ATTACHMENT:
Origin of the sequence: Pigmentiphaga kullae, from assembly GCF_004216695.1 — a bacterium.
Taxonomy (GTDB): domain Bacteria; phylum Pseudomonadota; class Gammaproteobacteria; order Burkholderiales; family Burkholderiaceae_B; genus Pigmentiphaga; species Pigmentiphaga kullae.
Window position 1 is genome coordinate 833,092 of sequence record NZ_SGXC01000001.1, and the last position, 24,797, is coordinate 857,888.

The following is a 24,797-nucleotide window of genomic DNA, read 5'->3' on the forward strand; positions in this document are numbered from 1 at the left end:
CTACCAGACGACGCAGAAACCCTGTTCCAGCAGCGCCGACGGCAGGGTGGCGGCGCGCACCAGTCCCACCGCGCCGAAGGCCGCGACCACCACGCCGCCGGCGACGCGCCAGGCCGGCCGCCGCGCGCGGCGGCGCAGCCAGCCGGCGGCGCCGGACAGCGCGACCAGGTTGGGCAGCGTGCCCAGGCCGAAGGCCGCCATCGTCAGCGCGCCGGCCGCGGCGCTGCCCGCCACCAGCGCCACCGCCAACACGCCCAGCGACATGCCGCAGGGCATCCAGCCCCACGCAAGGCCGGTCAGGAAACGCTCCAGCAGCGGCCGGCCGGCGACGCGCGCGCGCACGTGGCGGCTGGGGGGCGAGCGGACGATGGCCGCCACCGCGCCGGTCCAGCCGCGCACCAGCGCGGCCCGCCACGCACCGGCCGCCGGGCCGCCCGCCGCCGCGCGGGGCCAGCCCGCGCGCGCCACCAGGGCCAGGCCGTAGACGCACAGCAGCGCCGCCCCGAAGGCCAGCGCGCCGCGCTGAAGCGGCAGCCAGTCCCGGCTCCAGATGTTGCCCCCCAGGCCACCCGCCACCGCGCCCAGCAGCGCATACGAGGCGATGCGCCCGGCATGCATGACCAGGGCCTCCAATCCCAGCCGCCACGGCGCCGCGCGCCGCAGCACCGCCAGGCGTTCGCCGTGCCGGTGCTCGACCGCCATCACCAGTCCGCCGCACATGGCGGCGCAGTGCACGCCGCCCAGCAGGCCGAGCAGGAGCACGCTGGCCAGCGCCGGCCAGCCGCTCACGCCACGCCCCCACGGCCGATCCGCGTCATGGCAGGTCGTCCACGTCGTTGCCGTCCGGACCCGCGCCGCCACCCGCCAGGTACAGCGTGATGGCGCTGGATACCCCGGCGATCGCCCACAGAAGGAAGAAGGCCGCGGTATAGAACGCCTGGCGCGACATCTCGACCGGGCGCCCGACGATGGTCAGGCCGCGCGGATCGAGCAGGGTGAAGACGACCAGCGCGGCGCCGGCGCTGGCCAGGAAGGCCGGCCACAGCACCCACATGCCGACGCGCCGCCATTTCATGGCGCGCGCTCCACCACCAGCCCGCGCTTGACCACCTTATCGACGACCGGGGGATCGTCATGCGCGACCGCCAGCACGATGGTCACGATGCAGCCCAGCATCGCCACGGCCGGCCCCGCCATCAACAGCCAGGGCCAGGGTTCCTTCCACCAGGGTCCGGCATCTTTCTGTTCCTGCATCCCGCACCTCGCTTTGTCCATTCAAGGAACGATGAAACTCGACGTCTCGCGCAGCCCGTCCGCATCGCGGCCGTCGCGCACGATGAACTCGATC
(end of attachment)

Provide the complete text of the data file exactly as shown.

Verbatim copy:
Origin of the sequence: Pigmentiphaga kullae, from assembly GCF_004216695.1 — a bacterium.
Taxonomy (GTDB): domain Bacteria; phylum Pseudomonadota; class Gammaproteobacteria; order Burkholderiales; family Burkholderiaceae_B; genus Pigmentiphaga; species Pigmentiphaga kullae.
Window position 1 is genome coordinate 833,092 of sequence record NZ_SGXC01000001.1, and the last position, 24,797, is coordinate 857,888.

The following is a 24,797-nucleotide window of genomic DNA, read 5'->3' on the forward strand; positions in this document are numbered from 1 at the left end:
CTACCAGACGACGCAGAAACCCTGTTCCAGCAGCGCCGACGGCAGGGTGGCGGCGCGCACCAGTCCCACCGCGCCGAAGGCCGCGACCACCACGCCGCCGGCGACGCGCCAGGCCGGCCGCCGCGCGCGGCGGCGCAGCCAGCCGGCGGCGCCGGACAGCGCGACCAGGTTGGGCAGCGTGCCCAGGCCGAAGGCCGCCATCGTCAGCGCGCCGGCCGCGGCGCTGCCCGCCACCAGCGCCACCGCCAACACGCCCAGCGACATGCCGCAGGGCATCCAGCCCCACGCAAGGCCGGTCAGGAAACGCTCCAGCAGCGGCCGGCCGGCGACGCGCGCGCGCACGTGGCGGCTGGGGGGCGAGCGGACGATGGCCGCCACCGCGCCGGTCCAGCCGCGCACCAGCGCGGCCCGCCACGCACCGGCCGCCGGGCCGCCCGCCGCCGCGCGGGGCCAGCCCGCGCGCGCCACCAGGGCCAGGCCGTAGACGCACAGCAGCGCCGCCCCGAAGGCCAGCGCGCCGCGCTGAAGCGGCAGCCAGTCCCGGCTCCAGATGTTGCCCCCCAGGCCACCCGCCACCGCGCCCAGCAGCGCATACGAGGCGATGCGCCCGGCATGCATGACCAGGGCCTCCAATCCCAGCCGCCACGGCGCCGCGCGCCGCAGCACCGCCAGGCGTTCGCCGTGCCGGTGCTCGACCGCCATCACCAGTCCGCCGCACATGGCGGCGCAGTGCACGCCGCCCAGCAGGCCGAGCAGGAGCACGCTGGCCAGCGCCGGCCAGCCGCTCACGCCACGCCCCCACGGCCGATCCGCGTCATGGCAGGTCGTCCACGTCGTTGCCGTCCGGACCCGCGCCGCCACCCGCCAGGTACAGCGTGATGGCGCTGGATACCCCGGCGATCGCCCACAGAAGGAAGAAGGCCGCGGTATAGAACGCCTGGCGCGACATCTCGACCGGGCGCCCGACGATGGTCAGGCCGCGCGGATCGAGCAGGGTGAAGACGACCAGCGCGGCGCCGGCGCTGGCCAGGAAGGCCGGCCACAGCACCCACATGCCGACGCGCCGCCATTTCATGGCGCGCGCTCCACCACCAGCCCGCGCTTGACCACCTTATCGACGACCGGGGGATCGTCATGCGCGACCGCCAGCACGATGGTCACGATGCAGCCCAGCATCGCCACGGCCGGCCCCGCCATCAACAGCCAGGGCCAGGGTTCCTTCCACCAGGGTCCGGCATCTTTCTGTTCCTGCATCCCGCACCTCGCTTTGTCCATTCAAGGAACGATGAAACTCGACGTCTCGCGCAGCCCGTCCGCATCGCGGCCGTCGCGCACGATGAACTCGATC